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Systems leadership bevahiours

a brief overview

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Systems leadership bevahiours

  1. 1. Systems Leadership What it takes Prof Becky Malby
  2. 2. The Health and Social Care Dilemma What the NHS Experiences • Increasing complexity • Desire to create control and simple solutions • The need for certainty in an uncertain environment Based on experience in leading in transactional cultures What the NHS needs • Adaptive capability • Creative solutions • New capacity and resources • Experimentation Requiring leadership through relational culture
  3. 3. What the Future Looks Like? What sort of organising? Your Organisation Outsourced / subcontractors Alliances Strategic partners Delivery partners Joint Ventures Franchise/ licensing partners Learning partners In Malby R, Anderson –Wallace M, 2016. Networks in Healthcare – Managing Complex Relationships
  4. 4. What the Future Looks Like? What sort of organisations? 1. RED – short-term, reactive, thrives in chaos, power at the top to keep people in line. Metaphor: Wolf pack 2. AMBER – Hierachial pyramid, command and control, values stability. Metaphor: Army 3. ORANGE – Goal is to achieve growth, through innovation, management by objectives but freedom on ‘how’. Metaphor: Machine 4. GREEN – focuses on culture and empowerment to achieve employee motivation. Metaphor: Family 5. TEAL– focus on purpose, self-organising teams, peer- based, no hierarchy. Metaphor: Living system (Laloux F 2014.Reinventing Organizations)
  5. 5. Linear cause and effect models (the basis for most of our planning) assume that: • The environment can be simplified enough to be modelled into a limited number of variables. • The environment will stay constant such that the variables stay the same. • The system will be predictable in how it reacts to these variables, no matter what the feedback loops are telling it, no matter what is going on internally. Faucheux and Makaridakis (1979)
  6. 6. • Deterministic • Tame • Standardised/ replicable Hierarchy • Cooperative structures • Peers – reciprocity/ exchange • Innovative/creative • Knowledge function core Network • Complex/ Wicked • Adaptive collective responses • Intended and unintended consequences • Temporary – issue based Adaptive
  7. 7. System “A system is a perceived whole whose elements ‘hang together’ because they continually affect each other over time and operate towards a common purpose”. Peter Senge (2001) • Unified whole in service to a collective purpose. • Interdependent. • The whole is different from the parts, and no amount of understanding of the parts illuminates the whole. • Organised around shared principles.
  8. 8. Systems Leadership “Leadership is becoming increasingly complex with a growing need to deal confidently with volatility, uncertainty, chaos and ambiguity” (Ghate et al 2013 p 4) • Collaborative leadership of the system to achieve the shared purpose. • In health and social care it usually means leadership of place. • It can be an issue.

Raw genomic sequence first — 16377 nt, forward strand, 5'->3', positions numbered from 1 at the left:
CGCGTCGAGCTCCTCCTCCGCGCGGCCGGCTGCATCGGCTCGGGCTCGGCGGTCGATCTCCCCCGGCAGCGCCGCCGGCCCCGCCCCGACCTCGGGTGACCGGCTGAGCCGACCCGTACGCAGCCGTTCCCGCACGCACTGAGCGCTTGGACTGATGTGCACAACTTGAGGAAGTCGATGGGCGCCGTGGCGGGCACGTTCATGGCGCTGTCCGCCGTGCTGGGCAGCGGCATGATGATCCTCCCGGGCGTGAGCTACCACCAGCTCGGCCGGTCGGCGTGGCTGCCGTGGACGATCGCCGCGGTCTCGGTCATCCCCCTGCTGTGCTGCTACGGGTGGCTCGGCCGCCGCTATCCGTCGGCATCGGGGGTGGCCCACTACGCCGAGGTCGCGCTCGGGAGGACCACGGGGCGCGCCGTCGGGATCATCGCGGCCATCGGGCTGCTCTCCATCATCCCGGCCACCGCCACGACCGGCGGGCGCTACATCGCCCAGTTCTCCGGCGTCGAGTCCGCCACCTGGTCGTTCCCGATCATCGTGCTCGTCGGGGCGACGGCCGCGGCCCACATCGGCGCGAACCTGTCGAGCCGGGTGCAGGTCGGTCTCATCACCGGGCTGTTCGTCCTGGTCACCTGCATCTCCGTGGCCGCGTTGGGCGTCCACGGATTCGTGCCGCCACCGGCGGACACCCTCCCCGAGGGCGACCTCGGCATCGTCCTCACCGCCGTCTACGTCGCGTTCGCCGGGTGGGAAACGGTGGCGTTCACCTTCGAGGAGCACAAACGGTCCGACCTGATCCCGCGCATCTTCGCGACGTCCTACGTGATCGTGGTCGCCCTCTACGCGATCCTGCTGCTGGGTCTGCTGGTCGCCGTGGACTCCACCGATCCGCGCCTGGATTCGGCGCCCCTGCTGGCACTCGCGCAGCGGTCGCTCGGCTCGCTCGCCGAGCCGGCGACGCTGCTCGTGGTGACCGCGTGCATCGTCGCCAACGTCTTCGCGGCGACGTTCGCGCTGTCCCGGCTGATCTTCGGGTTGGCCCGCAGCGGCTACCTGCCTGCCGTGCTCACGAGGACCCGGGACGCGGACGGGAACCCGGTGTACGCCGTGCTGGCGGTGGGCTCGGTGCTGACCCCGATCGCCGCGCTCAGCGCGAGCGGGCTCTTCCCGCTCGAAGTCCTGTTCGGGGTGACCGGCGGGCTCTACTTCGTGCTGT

9. 9. The capabilities of systems leaders Summarised by Senge et al. (2015) as: • Ability to work at the level of and see the nature of the whole system. • Ability to see issues through the eyes of diverse players in the system, which encourages openness in others. • Listening in order to build trust and collaboration. • Able to work with an emergent approach, freeing others to learn. • Balances longer term value creation with short term reaction, co-creating the future with and through all the ‘parts’.
  10. 10. System Leaders critical role: • Clarifying purpose and providing clear expectation • Enabling system players to make sense of the context in which they operate • Leading decisions that are congruent with the purpose and values • Questioning the underlying assumptions that govern the systems actions • Sustaining processes that make the most of the system’s capacity to adapt • Bringing in diverse people and perspectives to find new possibilities for action Doing all this as a peers (Malby and Fischer 2006)
  11. 11. Systems Leaders • Can grasp what the future could look like. • Create clear expectations of behaviour, and model this. • Are prepared to do the work of generating a shared view, realising the potential of diverse perspectives. • Are willing to give up territory for the common good. • Can lead as peers (understanding others perspectives, reaching agreements together that stick, in service to the whole). • Distribute leadership, based on agreed principles for decision-making. • Stay focused. • Are prepared to sort out the systems issues that are their responsibility (that often arise from the frontline). • Practice relational behaviours of openness, listening, questioning, learning to create the potential of new possibilities and solutions • Generate evidence to underpin decisions. • Know how and when to work with citizens (when to be accountable to citizens, when to seek feedback, and when to coproduce/ share decisions).

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